WHITE: The repetition of certain practices of type-casting, the proliferation of certain immediately recognizable role, generates its own story; this intertextuality interrupts the drive towards heterosexual narrative closure in individual films. At the end of Dark Victory, the dying Bette Davis has sent her uncomprehending husband away and she shares a wrenching moment with Geraldine Fitzgerald, her all-comprehending best friend – and finally her loyal, silent housekeeper is the last one there. These women are surrogates for the weeping female viewer, but the physical presence of bodies in proximity on screen sometimes makes us forget the plot’s attempts to give plausible reasons why two women are sharing such intimacy.
 JAGOSE: Given that many of the actors you discuss – Ethel Waters, for example, or Agnes Moorehead or Mercedes McCambridge – become associated with particular kinds of supporting characters, do they accrue a sort of second-order star iconicity that facilitates a lesbian reading such as yours?
 WHITE: Yes, absolutely. Even more than the narratological/structural function of these characters, their subversiveness is performative. That is, it is very much dependent on the specific actor’s performance in the role and the meanings that accrue to their image from other, similar roles and from what we might know about their “real lives” – the inter- and extratextual dimensions of any given moment. The subversiveness is also performative in the sense that speech-act theory accounts for doing things with words – or looks or gestures. Supporting characters are part of other entertainment traditions – they are often not successfully subordinated to the dictates of narrative verisimilitude.
 WHITE: Who pays attention to these performative dimensions – who recognizes what’s going on in the background?One example would be how African American audiences have been able to “see” African American actors in the context of their work outside mainstream Hollywood film – and thus to “see” their marginalization. Ethel Waters conveys so much more than her “mammy” screen roles as written – her hard-luck and her Harlem nightclub stories, her recording and Broadway successes all might filter audiences’ reception of her performances. [FIGURE 5] A performer like Mercedes McCambridge was used iconically by Orson Welles; he wanted her to play butch in Touch of Evil. But ultimately who pays attention to all of these stars is gay men. Whether it is Margaret Hamilton as the Wicked Witch of the West or some long-forgotten child star or a sissy floorwalker, there is camp appreciation for their uniqueness. In his influential bookStars, Richard Dyer – and it is crucial that he’s gay himself – discusses how particular star images catch on because they represent an imaginary resolution to a contradiction in social roles (stardom in general is most notably about the contradiction between the ordinary and the extraordinary). Supporting characters’ images tip the balance – they don’t have to resolve a contradiction – they can be purely shrew or slut or servicewoman.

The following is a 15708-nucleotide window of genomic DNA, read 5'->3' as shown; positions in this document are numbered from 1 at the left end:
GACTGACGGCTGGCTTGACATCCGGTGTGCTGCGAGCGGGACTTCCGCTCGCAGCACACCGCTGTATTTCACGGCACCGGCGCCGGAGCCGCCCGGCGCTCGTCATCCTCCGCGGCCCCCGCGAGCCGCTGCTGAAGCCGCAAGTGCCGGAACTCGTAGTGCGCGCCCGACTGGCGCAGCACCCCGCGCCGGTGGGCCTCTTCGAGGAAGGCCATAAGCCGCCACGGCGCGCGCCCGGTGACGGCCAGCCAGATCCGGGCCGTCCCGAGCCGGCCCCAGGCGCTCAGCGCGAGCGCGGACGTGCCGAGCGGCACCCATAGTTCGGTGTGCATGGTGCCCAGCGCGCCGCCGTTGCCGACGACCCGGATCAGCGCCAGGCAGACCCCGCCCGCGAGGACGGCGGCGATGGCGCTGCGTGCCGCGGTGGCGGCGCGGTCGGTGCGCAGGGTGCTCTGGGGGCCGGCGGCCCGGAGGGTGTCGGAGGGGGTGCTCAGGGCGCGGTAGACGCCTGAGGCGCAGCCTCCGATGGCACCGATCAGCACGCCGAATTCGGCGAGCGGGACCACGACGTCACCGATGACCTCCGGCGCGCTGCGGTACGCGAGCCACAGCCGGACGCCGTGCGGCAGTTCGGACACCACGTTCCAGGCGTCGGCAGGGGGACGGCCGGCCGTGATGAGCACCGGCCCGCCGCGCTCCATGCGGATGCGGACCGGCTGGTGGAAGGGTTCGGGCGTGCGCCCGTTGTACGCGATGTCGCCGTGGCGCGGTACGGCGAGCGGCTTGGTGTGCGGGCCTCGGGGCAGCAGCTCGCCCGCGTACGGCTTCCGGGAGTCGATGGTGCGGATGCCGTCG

WHITE: The chapter I wrote on supporting characters is for a me a tribute to gay male writers,audiences and scholar fans – the followers of Joan Blondell, the wisecracking golddigger in 1930s film. There, I pay tribute to writers like Vito Russo, Quentin Crisp, Boyd Macdonald, James Robert Parish, and Michael Bronski – some of whom write, or wrote – popular or even sleazy film books and some of whom are very prominent gay activists and writers. I allow myself to gush a bit in this chapter to make my admiration for these performers – and their hagiographers – palpable, though I also try to theorize “gush.” I think that information about classical Hollywood stars, and viewing attitudes towards them, are often conveyed to lesbians via gay male cinephile/camp culture. I wanted to acknowledge that connection while exploring differences in lesbian appreciation historically. The latter tends to be more literal-minded – even clueless! – but is perhaps more attuned to the misogyny of a spinster character (such as the ones Agnes Moorehead played) – or to the sexual frisson that might bypass a gay male camp reading and appeal directly to lesbian lust or identification. [FIGURE 6]
 JAGOSE: Speaking of lesbian identifications, early on in your book, you discuss the lesbian appropriation of classic Hollywood imagery. I am thinking here of your discussions of Deborah Bright’s “Dream Girls” series in which the artist resignifies the archetypally heterosexual Hollywood still through the insertion of her own legibly butch image or Cecilia Barriga’s video compilationMeeting of Two Queensin which the techniques of editing engineer an affair between Greta Garbo and Marlene Dietrich. What are the implications of these engagements with the artifacts of Hollywood for your arguments about lesbian spectatorship?